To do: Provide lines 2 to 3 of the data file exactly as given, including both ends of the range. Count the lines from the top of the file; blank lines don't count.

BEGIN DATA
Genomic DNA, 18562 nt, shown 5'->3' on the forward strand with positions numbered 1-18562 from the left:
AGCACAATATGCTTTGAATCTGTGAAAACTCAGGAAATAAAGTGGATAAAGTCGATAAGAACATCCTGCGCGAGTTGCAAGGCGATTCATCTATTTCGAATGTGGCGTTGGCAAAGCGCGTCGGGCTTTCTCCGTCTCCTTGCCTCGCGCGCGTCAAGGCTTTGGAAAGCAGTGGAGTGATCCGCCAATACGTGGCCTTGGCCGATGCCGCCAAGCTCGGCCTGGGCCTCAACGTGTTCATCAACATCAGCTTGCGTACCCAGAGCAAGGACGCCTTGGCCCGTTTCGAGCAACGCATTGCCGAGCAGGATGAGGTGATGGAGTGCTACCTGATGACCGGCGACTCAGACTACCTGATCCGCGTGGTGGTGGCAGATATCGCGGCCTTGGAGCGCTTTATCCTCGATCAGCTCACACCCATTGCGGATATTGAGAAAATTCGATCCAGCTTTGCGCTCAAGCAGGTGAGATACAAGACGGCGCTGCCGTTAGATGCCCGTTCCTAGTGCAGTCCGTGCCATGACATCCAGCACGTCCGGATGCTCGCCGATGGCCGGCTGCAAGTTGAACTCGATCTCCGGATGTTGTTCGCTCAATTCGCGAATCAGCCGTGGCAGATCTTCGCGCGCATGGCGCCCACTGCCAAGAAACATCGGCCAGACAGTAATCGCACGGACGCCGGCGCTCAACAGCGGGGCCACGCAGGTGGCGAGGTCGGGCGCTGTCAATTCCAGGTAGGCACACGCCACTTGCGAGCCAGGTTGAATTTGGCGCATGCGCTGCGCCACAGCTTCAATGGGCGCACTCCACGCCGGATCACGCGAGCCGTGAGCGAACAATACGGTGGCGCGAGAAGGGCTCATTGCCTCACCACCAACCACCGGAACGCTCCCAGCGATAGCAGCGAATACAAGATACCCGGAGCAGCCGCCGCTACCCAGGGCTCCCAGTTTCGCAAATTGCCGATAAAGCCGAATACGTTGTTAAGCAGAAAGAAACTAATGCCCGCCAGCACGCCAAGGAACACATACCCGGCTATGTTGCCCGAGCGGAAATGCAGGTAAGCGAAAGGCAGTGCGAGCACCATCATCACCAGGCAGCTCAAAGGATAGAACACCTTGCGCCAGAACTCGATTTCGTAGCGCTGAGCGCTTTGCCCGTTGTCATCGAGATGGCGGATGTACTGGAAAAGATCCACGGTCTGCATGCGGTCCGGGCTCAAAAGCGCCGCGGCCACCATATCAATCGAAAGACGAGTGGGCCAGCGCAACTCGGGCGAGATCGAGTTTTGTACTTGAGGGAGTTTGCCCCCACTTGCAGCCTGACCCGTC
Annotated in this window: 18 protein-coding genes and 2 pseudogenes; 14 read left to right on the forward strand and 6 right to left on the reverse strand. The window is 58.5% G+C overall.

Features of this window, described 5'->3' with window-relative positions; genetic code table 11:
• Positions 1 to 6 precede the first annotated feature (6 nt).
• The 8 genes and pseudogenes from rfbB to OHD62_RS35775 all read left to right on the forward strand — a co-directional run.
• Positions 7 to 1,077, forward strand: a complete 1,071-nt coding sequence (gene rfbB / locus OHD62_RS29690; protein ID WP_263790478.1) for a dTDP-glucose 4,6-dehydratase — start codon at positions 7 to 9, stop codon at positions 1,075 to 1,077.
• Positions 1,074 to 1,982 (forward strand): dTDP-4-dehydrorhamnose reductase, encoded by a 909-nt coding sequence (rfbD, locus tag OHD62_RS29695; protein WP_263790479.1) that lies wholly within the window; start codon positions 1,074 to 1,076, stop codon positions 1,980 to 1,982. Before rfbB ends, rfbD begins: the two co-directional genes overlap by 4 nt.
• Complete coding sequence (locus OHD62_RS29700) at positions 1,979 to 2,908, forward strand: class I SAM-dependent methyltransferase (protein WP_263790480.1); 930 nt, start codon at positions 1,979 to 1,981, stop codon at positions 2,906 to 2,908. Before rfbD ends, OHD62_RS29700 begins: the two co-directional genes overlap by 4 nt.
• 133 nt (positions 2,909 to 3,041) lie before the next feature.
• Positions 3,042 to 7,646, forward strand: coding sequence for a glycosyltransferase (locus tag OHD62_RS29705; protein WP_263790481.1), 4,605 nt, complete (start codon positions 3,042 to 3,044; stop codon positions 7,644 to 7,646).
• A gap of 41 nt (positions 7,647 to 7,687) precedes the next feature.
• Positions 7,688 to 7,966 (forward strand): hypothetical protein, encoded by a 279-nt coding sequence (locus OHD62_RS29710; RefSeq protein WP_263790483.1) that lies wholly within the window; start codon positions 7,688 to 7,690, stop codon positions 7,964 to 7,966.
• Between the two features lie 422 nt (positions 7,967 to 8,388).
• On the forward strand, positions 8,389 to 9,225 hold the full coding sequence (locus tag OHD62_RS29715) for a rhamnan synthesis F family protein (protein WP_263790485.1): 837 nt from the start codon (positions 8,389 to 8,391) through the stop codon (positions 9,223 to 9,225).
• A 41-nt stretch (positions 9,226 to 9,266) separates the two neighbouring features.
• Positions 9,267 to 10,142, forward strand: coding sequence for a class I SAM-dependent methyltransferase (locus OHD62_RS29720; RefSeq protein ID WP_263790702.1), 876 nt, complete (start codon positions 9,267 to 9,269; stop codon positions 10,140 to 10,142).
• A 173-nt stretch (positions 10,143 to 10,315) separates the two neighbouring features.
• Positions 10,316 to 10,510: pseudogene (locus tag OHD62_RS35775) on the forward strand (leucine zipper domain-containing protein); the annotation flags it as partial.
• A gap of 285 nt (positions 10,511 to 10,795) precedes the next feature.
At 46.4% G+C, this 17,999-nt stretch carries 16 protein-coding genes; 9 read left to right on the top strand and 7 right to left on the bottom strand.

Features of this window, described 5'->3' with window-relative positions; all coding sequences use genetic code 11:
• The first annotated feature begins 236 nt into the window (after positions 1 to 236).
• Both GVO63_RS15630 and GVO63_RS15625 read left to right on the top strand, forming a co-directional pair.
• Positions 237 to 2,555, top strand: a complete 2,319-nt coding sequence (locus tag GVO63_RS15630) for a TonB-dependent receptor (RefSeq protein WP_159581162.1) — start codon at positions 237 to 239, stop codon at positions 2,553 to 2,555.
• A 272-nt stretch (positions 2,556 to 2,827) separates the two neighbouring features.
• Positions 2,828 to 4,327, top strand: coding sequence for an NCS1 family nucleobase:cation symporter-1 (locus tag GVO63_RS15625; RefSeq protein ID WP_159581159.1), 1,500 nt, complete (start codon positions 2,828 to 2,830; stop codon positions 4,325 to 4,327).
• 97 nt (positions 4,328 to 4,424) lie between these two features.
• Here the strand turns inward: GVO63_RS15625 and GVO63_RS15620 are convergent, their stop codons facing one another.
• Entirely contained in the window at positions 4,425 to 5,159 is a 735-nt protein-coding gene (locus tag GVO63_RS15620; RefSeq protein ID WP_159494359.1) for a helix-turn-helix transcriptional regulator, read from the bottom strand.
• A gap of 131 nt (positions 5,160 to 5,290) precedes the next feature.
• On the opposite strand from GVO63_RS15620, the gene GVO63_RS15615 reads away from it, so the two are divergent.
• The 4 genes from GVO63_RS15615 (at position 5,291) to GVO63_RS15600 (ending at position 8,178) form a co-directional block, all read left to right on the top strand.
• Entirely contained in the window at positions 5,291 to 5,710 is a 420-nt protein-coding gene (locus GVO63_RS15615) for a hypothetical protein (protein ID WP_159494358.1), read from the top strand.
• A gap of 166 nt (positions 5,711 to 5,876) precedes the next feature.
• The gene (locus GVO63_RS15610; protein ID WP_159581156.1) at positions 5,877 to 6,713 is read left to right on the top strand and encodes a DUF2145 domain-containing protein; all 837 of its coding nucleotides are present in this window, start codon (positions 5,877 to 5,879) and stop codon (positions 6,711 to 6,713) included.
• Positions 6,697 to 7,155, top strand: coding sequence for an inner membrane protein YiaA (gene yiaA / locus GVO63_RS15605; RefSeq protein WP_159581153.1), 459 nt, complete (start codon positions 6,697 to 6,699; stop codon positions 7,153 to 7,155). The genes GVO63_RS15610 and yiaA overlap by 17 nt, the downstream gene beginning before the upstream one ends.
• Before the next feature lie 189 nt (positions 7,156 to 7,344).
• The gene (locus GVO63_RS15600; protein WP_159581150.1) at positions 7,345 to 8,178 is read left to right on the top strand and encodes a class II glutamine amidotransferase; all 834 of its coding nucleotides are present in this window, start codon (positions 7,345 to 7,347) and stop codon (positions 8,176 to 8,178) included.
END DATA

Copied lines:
AGCACAATATGCTTTGAATCTGTGAAAACTCAGGAAATAAAGTGGATAAAGTCGATAAGAACATCCTGCGCGAGTTGCAAGGCGATTCATCTATTTCGAATGTGGCGTTGGCAAAGCGCGTCGGGCTTTCTCCGTCTCCTTGCCTCGCGCGCGTCAAGGCTTTGGAAAGCAGTGGAGTGATCCGCCAATACGTGGCCTTGGCCGATGCCGCCAAGCTCGGCCTGGGCCTCAACGTGTTCATCAACATCAGCTTGCGTACCCAGAGCAAGGACGCCTTGGCCCGTTTCGAGCAACGCATTGCCGAGCAGGATGAGGTGATGGAGTGCTACCTGATGACCGGCGACTCAGACTACCTGATCCGCGTGGTGGTGGCAGATATCGCGGCCTTGGAGCGCTTTATCCTCGATCAGCTCACACCCATTGCGGATATTGAGAAAATTCGATCCAGCTTTGCGCTCAAGCAGGTGAGATACAAGACGGCGCTGCCGTTAGATGCCCGTTCCTAGTGCAGTCCGTGCCATGACATCCAGCACGTCCGGATGCTCGCCGATGGCCGGCTGCAAGTTGAACTCGATCTCCGGATGTTGTTCGCTCAATTCGCGAATCAGCCGTGGCAGATCTTCGCGCGCATGGCGCCCACTGCCAAGAAACATCGGCCAGACAGTAATCGCACGGACGCCGGCGCTCAACAGCGGGGCCACGCAGGTGGCGAGGTCGGGCGCTGTCAATTCCAGGTAGGCACACGCCACTTGCGAGCCAGGTTGAATTTGGCGCATGCGCTGCGCCACAGCTTCAATGGGCGCACTCCACGCCGGATCACGCGAGCCGTGAGCGAACAATACGGTGGCGCGAGAAGGGCTCATTGCCTCACCACCAACCACCGGAACGCTCCCAGCGATAGCAGCGAATACAAGATACCCGGAGCAGCCGCCGCTACCCAGGGCTCCCAGTTTCGCAAATTGCCGATAAAGCCGAATACGTTGTTAAGCAGAAAGAAACTAATGCCCGCCAGCACGCCAAGGAACACATACCCGGCTATGTTGCCCGAGCGGAAATGCAGGTAAGCGAAAGGCAGTGCGAGCACCATCATCACCAGGCAGCTCAAAGGATAGAACACCTTGCGCCAGAACTCGATTTCGTAGCGCTGAGCGCTTTGCCCGTTGTCATCGAGATGGCGGATGTACTGGAAAAGATCCACGGTCTGCATGCGGTCCGGGCTCAAAAGCGCCGCGGCCACCATATCAATCGAAAGACGAGTGGGCCAGCGCAACTCGGGCGAGATCGAGTTTTGTACTTGAGGGAGTTTGCCCCCACTTGCAGCCTGACCCGTC
Annotated in this window: 18 protein-coding genes and 2 pseudogenes; 14 read left to right on the forward strand and 6 right to left on the reverse strand. The window is 58.5% G+C overall.